Self-driving cars will also have a profound effect on the environment—but whether it’s for better or for worse will depend on technological and policy choices that have yet to be made.
Automated vehicles could reduce energy consumption in transportation by as much as 90%, or increase it by more than 200%, according to research from the Department of Energy (DOE).
Source: Self-Driving Cars Could Help Save the Environment—Or Ruin It. It Depends on Us | TIME
A future unmanned ship could resemble some of the most advanced combat drones. It would sport infrared detectors, high-resolution cameras and laser sensors to monitor its surroundings. The vast troves of data would be transmitted to command centers where staff do little more than monitor progress and ensure ships are operating at optimum speeds.
We’ve been hearing a lot about unmanned aircraft and land vehicles like trucks and cars, but the world’s vast oceans may open up big opportunities for networked sensors and big-data applications with the potential to automate the world’s merchant ship fleet.
Source: Unmanned ocean vessels may help optimize use of cargo ships, cut fuel use, and reduce labor costs – Military & Aerospace Electronics
The program initially seeks to develop architectures for distributing functionality across networks of manned and unmanned aircraft for future experimentation, and to develop tools to enable this distribution to be done quickly and reliably.
In the SoSITE (System of Systems Integration Technology and Experimentation) program’s second phase, Lockheed Martin engineers will develop system of systems architectures to maintain U.S. air superiority in contested environments; demonstrate how a rapid-integration mission system can be integrated into architectures; and demonstrate the combat effectiveness and robustness of those architectures.
Source: Lockheed Martin to find sustainable ways of designing combat avionics for contested environments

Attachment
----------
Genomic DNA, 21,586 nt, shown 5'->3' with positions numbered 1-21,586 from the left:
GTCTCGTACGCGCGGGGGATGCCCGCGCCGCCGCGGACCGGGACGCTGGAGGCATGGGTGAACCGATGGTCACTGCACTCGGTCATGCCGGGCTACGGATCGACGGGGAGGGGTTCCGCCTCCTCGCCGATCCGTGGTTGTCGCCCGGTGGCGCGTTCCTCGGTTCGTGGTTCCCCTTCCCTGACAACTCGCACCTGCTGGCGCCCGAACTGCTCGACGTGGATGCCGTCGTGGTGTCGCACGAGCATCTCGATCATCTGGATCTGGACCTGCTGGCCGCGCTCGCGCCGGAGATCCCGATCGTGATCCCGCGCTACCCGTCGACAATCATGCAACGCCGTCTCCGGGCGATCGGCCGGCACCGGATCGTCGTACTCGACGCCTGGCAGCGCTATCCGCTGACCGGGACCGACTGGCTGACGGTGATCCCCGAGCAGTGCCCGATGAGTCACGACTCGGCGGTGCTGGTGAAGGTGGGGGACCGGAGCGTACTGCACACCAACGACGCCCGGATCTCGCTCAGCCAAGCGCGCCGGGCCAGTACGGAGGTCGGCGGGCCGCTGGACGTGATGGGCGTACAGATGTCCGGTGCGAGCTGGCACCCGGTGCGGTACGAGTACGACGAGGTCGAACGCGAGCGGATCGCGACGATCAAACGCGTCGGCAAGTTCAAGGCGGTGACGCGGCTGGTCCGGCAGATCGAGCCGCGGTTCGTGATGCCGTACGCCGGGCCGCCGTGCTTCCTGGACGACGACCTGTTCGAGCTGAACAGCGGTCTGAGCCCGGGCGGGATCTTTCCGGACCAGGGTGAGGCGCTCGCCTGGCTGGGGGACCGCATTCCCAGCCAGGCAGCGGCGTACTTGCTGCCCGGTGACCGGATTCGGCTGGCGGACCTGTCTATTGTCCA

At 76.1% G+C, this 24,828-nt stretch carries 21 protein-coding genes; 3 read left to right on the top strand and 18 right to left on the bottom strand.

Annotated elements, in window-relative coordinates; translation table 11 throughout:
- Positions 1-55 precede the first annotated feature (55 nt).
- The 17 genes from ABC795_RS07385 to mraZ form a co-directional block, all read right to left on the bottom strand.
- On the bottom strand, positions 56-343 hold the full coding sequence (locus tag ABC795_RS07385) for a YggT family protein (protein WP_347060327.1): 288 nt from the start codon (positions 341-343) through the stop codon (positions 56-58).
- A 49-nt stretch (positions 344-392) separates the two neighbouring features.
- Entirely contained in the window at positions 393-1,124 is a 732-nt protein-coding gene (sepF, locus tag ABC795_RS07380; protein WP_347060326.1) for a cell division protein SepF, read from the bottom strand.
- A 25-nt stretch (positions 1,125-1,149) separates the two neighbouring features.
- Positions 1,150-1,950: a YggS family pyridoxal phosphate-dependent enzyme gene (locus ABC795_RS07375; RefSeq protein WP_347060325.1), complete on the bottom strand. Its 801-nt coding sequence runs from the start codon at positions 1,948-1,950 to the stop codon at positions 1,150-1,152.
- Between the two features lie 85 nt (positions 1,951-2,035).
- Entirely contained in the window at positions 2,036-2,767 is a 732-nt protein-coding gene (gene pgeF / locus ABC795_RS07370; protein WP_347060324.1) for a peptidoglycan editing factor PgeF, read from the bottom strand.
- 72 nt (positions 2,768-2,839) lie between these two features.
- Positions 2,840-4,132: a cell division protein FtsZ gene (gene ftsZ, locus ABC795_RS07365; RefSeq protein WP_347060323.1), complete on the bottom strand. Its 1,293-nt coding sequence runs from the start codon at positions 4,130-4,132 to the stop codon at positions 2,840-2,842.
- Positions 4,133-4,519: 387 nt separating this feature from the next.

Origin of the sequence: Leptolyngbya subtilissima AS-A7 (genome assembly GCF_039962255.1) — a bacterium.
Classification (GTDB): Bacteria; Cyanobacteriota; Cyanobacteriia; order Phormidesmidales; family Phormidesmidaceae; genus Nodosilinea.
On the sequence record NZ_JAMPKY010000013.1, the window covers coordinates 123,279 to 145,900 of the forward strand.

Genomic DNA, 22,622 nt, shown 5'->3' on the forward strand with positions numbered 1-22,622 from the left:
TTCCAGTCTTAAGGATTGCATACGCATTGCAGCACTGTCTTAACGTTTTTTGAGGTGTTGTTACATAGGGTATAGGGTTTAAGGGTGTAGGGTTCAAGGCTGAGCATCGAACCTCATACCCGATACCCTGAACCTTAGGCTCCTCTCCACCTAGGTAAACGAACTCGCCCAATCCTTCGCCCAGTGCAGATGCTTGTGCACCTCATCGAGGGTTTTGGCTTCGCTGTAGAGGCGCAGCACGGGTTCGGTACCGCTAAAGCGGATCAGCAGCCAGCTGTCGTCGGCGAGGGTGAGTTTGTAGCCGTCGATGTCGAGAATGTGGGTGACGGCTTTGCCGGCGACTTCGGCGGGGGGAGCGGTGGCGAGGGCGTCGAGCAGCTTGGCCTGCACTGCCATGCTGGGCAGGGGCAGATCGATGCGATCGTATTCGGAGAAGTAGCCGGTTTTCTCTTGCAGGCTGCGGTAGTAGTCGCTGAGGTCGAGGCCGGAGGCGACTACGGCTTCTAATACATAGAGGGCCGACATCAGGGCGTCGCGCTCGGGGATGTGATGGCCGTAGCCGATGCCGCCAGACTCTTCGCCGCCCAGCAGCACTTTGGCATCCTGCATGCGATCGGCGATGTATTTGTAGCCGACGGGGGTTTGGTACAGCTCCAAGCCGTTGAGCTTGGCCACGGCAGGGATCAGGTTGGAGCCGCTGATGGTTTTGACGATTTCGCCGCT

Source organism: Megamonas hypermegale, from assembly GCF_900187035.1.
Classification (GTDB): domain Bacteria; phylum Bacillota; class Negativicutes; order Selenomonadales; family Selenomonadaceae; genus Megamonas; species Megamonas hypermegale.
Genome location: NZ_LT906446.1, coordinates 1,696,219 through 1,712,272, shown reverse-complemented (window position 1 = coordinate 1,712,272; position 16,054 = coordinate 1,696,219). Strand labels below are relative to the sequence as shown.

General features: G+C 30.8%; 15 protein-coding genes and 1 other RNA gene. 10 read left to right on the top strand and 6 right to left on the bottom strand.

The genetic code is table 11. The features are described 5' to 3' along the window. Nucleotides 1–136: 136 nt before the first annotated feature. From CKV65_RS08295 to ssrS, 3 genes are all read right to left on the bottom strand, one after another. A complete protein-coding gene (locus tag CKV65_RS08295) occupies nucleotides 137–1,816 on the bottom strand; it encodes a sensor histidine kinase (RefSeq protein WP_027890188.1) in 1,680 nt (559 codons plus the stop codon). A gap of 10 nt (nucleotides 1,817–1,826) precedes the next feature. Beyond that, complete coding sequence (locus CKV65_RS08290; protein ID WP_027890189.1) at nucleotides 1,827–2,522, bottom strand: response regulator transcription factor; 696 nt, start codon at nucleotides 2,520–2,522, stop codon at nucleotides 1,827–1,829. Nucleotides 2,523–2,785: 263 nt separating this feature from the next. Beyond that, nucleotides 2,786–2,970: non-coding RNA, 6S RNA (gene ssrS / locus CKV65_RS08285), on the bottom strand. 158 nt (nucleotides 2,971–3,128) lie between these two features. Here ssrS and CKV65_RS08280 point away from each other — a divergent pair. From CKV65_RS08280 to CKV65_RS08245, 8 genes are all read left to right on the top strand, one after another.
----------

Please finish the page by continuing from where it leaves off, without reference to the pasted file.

The F-15 jet fighter and its advanced avionics long has been hailed as the most successful dog-fighting aircraft in U.S. history, boasting an undefeated air-to-air combat record with more than 100 aerial combat victories, according to Boeing, the plane’s primary contractor and developer.
With rival nations like China and Russia quickly closing the technology gap that has allowed the US to rule the skies for decades and fewer F-22s than expected at its disposal, the Air Force has decided to invest in a major facelift for the battle-tested F-15 to help fill the void by extending its lifespan through 2040.
Source: U.S. Air Force investing $12 billion in upgrading 1980s-era F-15 fighter jets – Military & Aerospace Electronics
The idea is to harness lightweight variable-depth sonar and AN/SQR-20 multi-function towed array systems, along with other anti-submarine warfare (ASW) technologies, and enable the littoral combat ship (LCS) to receive acoustic signals or “pings” from enemy subs in different maritime conditions and at long distances.
Source: The Navy’s ship-of-the-future is getting an upgrade against Russian and Chinese submarines – Military & Aerospace Electronics
Here’s the arithmetic.
According to our analysis of occupational data provided by the U.S. Bureau of Labor Statistics, there were 23.8 million managers, first-line supervisors, and administrators in the American workforce in 2014. (This figure includes both the public and private sectors but does not include individuals in IT-related functions.)